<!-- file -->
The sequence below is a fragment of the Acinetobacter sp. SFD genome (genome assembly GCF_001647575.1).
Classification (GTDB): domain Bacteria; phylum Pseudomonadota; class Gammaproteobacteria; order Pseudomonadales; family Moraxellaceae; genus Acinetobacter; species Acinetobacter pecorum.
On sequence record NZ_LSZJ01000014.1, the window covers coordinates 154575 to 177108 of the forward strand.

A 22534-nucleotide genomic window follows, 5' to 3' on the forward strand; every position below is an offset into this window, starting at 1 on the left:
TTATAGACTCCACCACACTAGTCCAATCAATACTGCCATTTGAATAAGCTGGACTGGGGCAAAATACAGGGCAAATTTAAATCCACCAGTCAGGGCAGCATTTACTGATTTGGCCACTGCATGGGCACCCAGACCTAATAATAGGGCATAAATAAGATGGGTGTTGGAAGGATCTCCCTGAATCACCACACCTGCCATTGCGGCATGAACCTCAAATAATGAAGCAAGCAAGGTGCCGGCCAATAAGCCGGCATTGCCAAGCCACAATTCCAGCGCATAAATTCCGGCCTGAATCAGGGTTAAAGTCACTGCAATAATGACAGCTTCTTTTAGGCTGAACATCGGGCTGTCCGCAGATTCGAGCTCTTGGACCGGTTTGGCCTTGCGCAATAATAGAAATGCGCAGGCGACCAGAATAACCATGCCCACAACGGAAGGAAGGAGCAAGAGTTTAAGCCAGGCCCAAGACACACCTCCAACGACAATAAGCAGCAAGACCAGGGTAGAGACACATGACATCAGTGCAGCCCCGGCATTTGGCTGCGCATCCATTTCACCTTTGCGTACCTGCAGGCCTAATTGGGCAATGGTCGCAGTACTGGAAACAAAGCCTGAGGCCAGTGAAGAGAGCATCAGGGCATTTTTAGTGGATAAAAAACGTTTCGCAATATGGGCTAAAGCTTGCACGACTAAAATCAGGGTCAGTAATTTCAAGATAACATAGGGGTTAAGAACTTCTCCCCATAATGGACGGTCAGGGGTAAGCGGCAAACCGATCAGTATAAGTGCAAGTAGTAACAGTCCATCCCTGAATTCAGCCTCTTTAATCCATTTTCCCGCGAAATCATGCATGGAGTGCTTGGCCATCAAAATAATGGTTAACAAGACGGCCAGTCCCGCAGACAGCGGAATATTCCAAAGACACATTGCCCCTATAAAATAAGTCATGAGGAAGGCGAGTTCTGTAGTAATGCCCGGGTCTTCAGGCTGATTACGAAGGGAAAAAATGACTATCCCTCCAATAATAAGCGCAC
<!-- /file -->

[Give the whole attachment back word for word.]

The sequence below is a fragment of the Acinetobacter sp. SFD genome (genome assembly GCF_001647575.1).
Classification (GTDB): domain Bacteria; phylum Pseudomonadota; class Gammaproteobacteria; order Pseudomonadales; family Moraxellaceae; genus Acinetobacter; species Acinetobacter pecorum.
On sequence record NZ_LSZJ01000014.1, the window covers coordinates 154575 to 177108 of the forward strand.

A 22534-nucleotide genomic window follows, 5' to 3' on the forward strand; every position below is an offset into this window, starting at 1 on the left:
TTATAGACTCCACCACACTAGTCCAATCAATACTGCCATTTGAATAAGCTGGACTGGGGCAAAATACAGGGCAAATTTAAATCCACCAGTCAGGGCAGCATTTACTGATTTGGCCACTGCATGGGCACCCAGACCTAATAATAGGGCATAAATAAGATGGGTGTTGGAAGGATCTCCCTGAATCACCACACCTGCCATTGCGGCATGAACCTCAAATAATGAAGCAAGCAAGGTGCCGGCCAATAAGCCGGCATTGCCAAGCCACAATTCCAGCGCATAAATTCCGGCCTGAATCAGGGTTAAAGTCACTGCAATAATGACAGCTTCTTTTAGGCTGAACATCGGGCTGTCCGCAGATTCGAGCTCTTGGACCGGTTTGGCCTTGCGCAATAATAGAAATGCGCAGGCGACCAGAATAACCATGCCCACAACGGAAGGAAGGAGCAAGAGTTTAAGCCAGGCCCAAGACACACCTCCAACGACAATAAGCAGCAAGACCAGGGTAGAGACACATGACATCAGTGCAGCCCCGGCATTTGGCTGCGCATCCATTTCACCTTTGCGTACCTGCAGGCCTAATTGGGCAATGGTCGCAGTACTGGAAACAAAGCCTGAGGCCAGTGAAGAGAGCATCAGGGCATTTTTAGTGGATAAAAAACGTTTCGCAATATGGGCTAAAGCTTGCACGACTAAAATCAGGGTCAGTAATTTCAAGATAACATAGGGGTTAAGAACTTCTCCCCATAATGGACGGTCAGGGGTAAGCGGCAAACCGATCAGTATAAGTGCAAGTAGTAACAGTCCATCCCTGAATTCAGCCTCTTTAATCCATTTTCCCGCGAAATCATGCATGGAGTGCTTGGCCATCAAAATAATGGTTAACAAGACGGCCAGTCCCGCAGACAGCGGAATATTCCAAAGACACATTGCCCCTATAAAATAAGTCATGAGGAAGGCGAGTTCTGTAGTAATGCCCGGGTCTTCAGGCTGATTACGAAGGGAAAAAATGACTATCCCTCCAATAATAAGCGCAC